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Sunday, April 22, 2012

Ecuadorian Culture Reflected in Colegio Menor

            Teaching Abroad at Colegio Menor in Cumbaya, Ecuador has been incredible. I am currently working in a kindergarten classroom with children who are being taught completely in English, rather than Spanish. As I have learned about Ecuadorian culture throughout the semester, I have seen more and more of the culture imbedded in the curriculum and everyday events. The school is modeled after schools in the United States and is often referred to as an “American school” by people who I have spoken with about my Practicum. Because of this, I initially had trouble finding Ecuadorian culture within the classroom. Upon entering the classroom, you feel as though you are in the United States. There are centers set up such as dramatic play and art as well as a circle area with calendars, a class schedule, a class chore chart and weather charts to use during morning meetings. The students receive an incredible education here, but I wondered, how can students live each day immersed in Ecuadorian culture, and then enter an environment modeled after the United States and adapt accordingly? I knew there had to be some essential elements of Ecuadorian culture imbedded within the “American” style school day.
            In Ecuador, the concept of time is completely different than in the United States. People in Ecuador consider time in the present and the past, rather than the future. Their concept of time is like the waves of the ocean. It moves forward to the present and then cycles backwards towards the past. Generally speaking, Ecuadorians live in the present and do not worry much about deadlines or plans for the future. They are more relaxed in the present and are in no rush to go towards the future. The teacher in my classroom paces the class much differently than teachers do in the United States. The flow of activities and lessons seems less forced and more natural. I can tell she makes sure to give lots of wait time to her students. If the lesson goes five minutes over because students needed more clarification, that is totally okay. The teacher often moves around the schedule depending on how students are progressing each day. The teacher even paces her words slowly, but naturally, giving the English language learners the clarity they need to comprehend the lesson. Due to high stakes testing (among other factors), classrooms in the United States seem much more rushed to me. In my opinion, children of this age, who are adjusting to being in school, need a pace like the one I am finding here in Ecuador in order to be more in control of their own learning and discovery, rather than rushed toward meeting a lesson objective.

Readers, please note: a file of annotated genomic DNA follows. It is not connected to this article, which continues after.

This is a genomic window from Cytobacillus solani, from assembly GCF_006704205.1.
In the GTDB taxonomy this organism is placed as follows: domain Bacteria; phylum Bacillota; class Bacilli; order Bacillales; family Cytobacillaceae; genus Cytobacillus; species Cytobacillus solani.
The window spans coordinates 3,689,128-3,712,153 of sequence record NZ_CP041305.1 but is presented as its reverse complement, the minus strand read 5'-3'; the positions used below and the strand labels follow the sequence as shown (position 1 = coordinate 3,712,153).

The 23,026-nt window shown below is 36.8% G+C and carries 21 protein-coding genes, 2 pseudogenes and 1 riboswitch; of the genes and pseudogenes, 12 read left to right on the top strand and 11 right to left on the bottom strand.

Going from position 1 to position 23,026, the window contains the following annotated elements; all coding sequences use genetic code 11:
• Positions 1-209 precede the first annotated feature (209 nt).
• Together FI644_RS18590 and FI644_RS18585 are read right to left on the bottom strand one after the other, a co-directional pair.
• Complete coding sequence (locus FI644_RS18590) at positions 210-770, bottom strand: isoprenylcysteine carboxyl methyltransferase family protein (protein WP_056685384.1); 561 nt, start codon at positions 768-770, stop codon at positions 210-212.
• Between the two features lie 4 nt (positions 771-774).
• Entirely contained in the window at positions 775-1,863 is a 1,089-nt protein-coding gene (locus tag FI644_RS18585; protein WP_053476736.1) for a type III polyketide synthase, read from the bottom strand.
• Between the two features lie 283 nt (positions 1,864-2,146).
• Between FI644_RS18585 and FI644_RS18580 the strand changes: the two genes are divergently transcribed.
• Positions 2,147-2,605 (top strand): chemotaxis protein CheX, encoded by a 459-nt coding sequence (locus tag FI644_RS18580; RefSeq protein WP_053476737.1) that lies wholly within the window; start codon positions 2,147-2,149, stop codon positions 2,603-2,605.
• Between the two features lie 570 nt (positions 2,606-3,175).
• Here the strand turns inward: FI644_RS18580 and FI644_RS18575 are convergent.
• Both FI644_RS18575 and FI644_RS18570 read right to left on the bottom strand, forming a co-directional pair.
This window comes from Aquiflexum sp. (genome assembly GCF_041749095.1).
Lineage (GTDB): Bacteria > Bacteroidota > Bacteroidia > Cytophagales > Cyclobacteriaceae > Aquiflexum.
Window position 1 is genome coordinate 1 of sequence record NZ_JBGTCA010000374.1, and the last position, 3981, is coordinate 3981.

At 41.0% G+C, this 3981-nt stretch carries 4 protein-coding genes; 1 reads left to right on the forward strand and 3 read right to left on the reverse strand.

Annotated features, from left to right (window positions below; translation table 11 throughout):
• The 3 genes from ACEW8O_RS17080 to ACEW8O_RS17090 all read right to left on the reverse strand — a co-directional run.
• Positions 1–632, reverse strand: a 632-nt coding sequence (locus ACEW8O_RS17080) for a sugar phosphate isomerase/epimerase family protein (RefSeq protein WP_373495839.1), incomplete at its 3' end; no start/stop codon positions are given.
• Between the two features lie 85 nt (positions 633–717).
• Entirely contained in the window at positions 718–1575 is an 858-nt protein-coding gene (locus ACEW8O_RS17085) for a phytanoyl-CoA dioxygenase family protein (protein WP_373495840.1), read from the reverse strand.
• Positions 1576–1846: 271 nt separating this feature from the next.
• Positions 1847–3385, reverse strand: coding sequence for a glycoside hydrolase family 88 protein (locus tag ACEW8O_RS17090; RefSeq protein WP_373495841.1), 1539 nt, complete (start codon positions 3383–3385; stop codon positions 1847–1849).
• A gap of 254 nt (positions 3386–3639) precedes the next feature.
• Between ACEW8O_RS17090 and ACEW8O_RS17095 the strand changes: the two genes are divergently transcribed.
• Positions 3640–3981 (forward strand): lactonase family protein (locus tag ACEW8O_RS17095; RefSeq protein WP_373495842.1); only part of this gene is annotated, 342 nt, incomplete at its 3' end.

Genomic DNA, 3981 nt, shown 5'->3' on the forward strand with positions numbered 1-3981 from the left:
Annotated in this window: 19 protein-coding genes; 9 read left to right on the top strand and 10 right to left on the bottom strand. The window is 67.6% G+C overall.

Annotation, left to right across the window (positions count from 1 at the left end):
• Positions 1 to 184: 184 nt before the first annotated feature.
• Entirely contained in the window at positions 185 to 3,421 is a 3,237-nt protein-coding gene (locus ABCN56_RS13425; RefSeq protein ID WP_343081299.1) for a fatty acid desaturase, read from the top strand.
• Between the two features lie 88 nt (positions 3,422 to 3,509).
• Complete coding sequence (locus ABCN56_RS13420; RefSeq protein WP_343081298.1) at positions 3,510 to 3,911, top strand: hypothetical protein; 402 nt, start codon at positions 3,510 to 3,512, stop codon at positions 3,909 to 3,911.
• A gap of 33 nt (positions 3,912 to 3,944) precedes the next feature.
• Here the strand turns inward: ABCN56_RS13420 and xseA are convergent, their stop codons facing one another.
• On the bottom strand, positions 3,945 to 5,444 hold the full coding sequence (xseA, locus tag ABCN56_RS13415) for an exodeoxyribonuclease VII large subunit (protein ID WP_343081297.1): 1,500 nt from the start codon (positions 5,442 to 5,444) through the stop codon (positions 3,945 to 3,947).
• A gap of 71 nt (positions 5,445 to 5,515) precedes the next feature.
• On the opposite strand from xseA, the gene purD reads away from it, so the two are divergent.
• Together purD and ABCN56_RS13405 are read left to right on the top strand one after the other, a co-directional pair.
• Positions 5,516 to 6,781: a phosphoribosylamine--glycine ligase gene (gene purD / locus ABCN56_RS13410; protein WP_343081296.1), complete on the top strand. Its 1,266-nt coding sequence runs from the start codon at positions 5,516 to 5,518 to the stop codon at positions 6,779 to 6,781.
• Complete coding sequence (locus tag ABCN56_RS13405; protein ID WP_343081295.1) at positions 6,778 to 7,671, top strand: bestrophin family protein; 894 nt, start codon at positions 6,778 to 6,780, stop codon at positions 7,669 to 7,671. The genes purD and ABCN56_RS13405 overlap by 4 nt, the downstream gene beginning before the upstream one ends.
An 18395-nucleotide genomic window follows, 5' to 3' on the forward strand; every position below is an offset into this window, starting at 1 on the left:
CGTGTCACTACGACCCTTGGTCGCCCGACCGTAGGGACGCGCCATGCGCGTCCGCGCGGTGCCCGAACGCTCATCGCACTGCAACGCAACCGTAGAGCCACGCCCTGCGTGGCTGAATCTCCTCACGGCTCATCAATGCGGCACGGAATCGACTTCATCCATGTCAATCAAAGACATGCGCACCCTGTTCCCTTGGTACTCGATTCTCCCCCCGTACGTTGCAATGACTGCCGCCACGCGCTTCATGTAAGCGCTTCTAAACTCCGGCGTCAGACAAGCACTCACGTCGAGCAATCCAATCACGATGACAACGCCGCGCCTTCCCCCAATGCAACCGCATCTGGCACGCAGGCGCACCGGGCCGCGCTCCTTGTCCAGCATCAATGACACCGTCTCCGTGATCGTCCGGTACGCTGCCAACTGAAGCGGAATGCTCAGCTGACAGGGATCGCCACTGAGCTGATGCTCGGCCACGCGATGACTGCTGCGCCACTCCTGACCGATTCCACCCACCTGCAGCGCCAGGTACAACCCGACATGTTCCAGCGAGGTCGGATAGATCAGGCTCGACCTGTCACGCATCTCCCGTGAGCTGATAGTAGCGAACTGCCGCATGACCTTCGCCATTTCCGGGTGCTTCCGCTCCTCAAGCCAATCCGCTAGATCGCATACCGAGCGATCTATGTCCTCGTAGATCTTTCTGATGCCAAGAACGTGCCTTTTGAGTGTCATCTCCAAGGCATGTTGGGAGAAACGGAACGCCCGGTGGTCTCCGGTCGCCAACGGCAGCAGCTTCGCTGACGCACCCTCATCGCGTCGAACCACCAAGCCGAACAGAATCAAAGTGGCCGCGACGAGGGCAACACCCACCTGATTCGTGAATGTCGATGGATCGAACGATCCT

Ecuador is home to great biodiversity. In a country smaller than the state of Colorado, you can find the Galapagos Islands, the Amazon Rainforest, and snowcapped active volcanoes such as Cotopaxi. My classroom is called Antisana, which is the name of one of the volcanoes in Ecuador. Ecuadorians take pride in this biodiversity and learn in school how to protect nature. Nature is also utilized at Colegio Menor as an educational tool. The school resembles a college campus, filled with green space, flowers, and plants. My classroom looks out to a huge soccer field of rich green grass. I spoke with my CT about how the view of green space and the sun that shines through the room are used to stimulate the children’s minds while relaxing them and readying their minds for learning. Preschoolers at the school are in a program known as “Play Group”, where most of their learning is achieved through self-guided outdoor activities. Unfortunately, we do not always have an appropriate climate for such activities in Boston. However, when possible, I think teachers should try to incorporate nature into lessons.